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on 13 February 2012
The author is a Cultural Historian who has used his undoubted talent as compiler and synthesiser to tackle a challenging project of comparative Anthropology, underpinned by an ambitious overarching theory of cultural evolution.The stated purpose of his work is to contrast the "Human Experience" in the Old World and the New.The crux of his thesis is simple enough and follows directly from the previous work of both Jared Diamond and Brian Fagan.They have separately stressed in their books the centrality of the geographical and environmental factors as well as the bioecological landscape as main determinants of the Religious and Socioeconomic development of Human Societies.The basic idea of environmental determinism has been around since Aristotle and Herodotus but the considerable archeological and paleoclimatological modern findings add great interest to the theory.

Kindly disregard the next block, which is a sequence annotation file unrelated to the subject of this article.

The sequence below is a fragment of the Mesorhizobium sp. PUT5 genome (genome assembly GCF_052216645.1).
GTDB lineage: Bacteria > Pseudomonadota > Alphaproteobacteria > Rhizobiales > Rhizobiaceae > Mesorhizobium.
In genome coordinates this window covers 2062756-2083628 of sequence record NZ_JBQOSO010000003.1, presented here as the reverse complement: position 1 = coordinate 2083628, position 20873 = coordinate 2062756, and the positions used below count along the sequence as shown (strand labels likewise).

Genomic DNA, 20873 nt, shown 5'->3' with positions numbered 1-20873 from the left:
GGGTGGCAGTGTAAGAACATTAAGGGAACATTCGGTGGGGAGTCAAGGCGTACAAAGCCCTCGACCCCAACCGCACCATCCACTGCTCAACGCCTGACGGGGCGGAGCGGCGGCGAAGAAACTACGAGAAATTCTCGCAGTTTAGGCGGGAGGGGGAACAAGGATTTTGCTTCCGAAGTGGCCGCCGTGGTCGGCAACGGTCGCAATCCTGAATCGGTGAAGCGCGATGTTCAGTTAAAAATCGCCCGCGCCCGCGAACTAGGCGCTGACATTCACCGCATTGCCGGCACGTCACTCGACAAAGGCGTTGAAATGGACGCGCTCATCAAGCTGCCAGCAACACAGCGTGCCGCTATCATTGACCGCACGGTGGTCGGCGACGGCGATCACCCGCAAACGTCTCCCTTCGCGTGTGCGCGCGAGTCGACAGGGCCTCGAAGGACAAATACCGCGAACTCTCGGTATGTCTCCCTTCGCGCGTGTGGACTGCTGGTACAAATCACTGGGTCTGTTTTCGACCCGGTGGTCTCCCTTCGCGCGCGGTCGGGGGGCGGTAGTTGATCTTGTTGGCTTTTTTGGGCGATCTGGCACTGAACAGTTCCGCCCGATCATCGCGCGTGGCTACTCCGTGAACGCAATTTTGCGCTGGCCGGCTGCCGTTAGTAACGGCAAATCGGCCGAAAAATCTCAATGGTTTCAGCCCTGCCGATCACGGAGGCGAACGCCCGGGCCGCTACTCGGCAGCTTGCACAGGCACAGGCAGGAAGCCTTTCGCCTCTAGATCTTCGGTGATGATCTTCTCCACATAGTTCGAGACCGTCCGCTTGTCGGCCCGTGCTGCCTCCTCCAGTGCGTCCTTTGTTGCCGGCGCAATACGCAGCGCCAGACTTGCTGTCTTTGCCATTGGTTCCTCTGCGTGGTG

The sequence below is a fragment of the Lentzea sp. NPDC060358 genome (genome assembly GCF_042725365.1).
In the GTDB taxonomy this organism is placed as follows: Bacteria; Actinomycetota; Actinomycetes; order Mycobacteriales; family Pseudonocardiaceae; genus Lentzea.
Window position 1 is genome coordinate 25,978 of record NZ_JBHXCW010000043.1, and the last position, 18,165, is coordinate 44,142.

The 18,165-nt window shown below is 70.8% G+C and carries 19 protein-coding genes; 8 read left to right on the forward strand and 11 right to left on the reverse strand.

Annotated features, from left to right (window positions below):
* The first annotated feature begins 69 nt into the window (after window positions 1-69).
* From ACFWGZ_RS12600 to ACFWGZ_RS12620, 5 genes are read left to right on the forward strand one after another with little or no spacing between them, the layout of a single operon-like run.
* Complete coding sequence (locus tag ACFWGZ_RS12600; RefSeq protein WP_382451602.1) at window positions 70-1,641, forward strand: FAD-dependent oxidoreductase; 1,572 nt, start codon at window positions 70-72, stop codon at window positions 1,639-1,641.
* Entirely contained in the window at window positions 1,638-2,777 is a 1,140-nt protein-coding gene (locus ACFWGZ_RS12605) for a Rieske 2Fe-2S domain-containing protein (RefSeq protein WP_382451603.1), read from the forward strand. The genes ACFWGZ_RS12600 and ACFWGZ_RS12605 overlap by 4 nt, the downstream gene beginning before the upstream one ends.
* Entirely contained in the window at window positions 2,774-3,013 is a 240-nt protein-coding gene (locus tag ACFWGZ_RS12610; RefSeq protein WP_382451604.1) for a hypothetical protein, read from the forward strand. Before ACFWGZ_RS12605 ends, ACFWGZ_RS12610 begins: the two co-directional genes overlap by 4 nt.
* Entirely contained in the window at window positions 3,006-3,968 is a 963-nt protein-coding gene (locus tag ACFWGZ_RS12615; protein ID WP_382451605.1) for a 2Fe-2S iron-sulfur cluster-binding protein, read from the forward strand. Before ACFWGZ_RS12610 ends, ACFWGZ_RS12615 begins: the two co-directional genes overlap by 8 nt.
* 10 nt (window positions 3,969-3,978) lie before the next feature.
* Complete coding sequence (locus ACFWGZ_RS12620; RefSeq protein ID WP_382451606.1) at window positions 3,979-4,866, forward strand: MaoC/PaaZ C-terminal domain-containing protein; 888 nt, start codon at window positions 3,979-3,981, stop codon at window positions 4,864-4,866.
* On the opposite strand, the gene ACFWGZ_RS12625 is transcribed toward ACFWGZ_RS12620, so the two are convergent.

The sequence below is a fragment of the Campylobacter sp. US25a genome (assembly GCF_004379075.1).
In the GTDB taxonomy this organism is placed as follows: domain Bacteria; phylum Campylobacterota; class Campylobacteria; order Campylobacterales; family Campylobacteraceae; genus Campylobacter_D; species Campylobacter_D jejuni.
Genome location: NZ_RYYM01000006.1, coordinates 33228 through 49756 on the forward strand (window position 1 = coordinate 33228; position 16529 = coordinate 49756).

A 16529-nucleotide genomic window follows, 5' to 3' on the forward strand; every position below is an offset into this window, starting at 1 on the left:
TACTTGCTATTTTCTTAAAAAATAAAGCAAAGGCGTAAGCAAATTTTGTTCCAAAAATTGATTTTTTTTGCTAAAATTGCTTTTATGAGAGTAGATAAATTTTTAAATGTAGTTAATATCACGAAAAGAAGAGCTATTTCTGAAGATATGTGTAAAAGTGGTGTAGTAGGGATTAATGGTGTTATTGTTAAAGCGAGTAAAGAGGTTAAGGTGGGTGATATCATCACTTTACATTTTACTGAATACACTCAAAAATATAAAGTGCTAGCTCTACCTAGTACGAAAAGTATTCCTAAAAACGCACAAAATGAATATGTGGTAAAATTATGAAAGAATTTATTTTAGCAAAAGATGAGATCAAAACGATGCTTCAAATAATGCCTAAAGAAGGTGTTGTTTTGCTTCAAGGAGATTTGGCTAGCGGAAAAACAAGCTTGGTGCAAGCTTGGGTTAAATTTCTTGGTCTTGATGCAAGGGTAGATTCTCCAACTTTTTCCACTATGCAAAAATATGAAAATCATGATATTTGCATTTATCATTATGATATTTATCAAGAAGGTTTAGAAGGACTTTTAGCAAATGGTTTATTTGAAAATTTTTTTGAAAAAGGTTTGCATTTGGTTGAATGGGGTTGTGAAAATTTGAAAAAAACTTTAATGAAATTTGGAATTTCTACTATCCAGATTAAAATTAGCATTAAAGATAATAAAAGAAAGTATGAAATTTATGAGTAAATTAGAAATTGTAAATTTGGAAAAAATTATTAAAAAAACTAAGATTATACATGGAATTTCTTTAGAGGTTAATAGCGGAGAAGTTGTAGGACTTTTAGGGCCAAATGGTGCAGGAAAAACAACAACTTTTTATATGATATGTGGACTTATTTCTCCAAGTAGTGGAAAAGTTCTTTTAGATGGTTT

In his quest to explain how Humans interact with Nature in different environments the author deliberately focus on the differences and ignore the similarities between the two populations.This leads him to overlook for instance the fact that despite their totally contrasting environments the New World Civilisations share with Ancient Egypt religious activities like Pyramid building,the worship of animals and Mummification associated with the cult of deceased kings.He admits though that the Aztecs had in common with the Egyptians a distinction between Noble and Commoner speech and a hieroglyphic script.Human sacrifices were not confined to the Mesoamerican religions. In the Old World, historical societies like the Chinese of the Shang dynasty indulged in it and so did the Carthaginian worshipers of Moloch.What about the Roman Circus displays of Gladiators' contests and the public watching the slaughter of war captives and first Christians?These latter Mediterranean Cultures incidentally came after the so called Axial Age that supposedly witnessed more humane moral religious developments in the Old World heralding the end of animal and human sacrifices.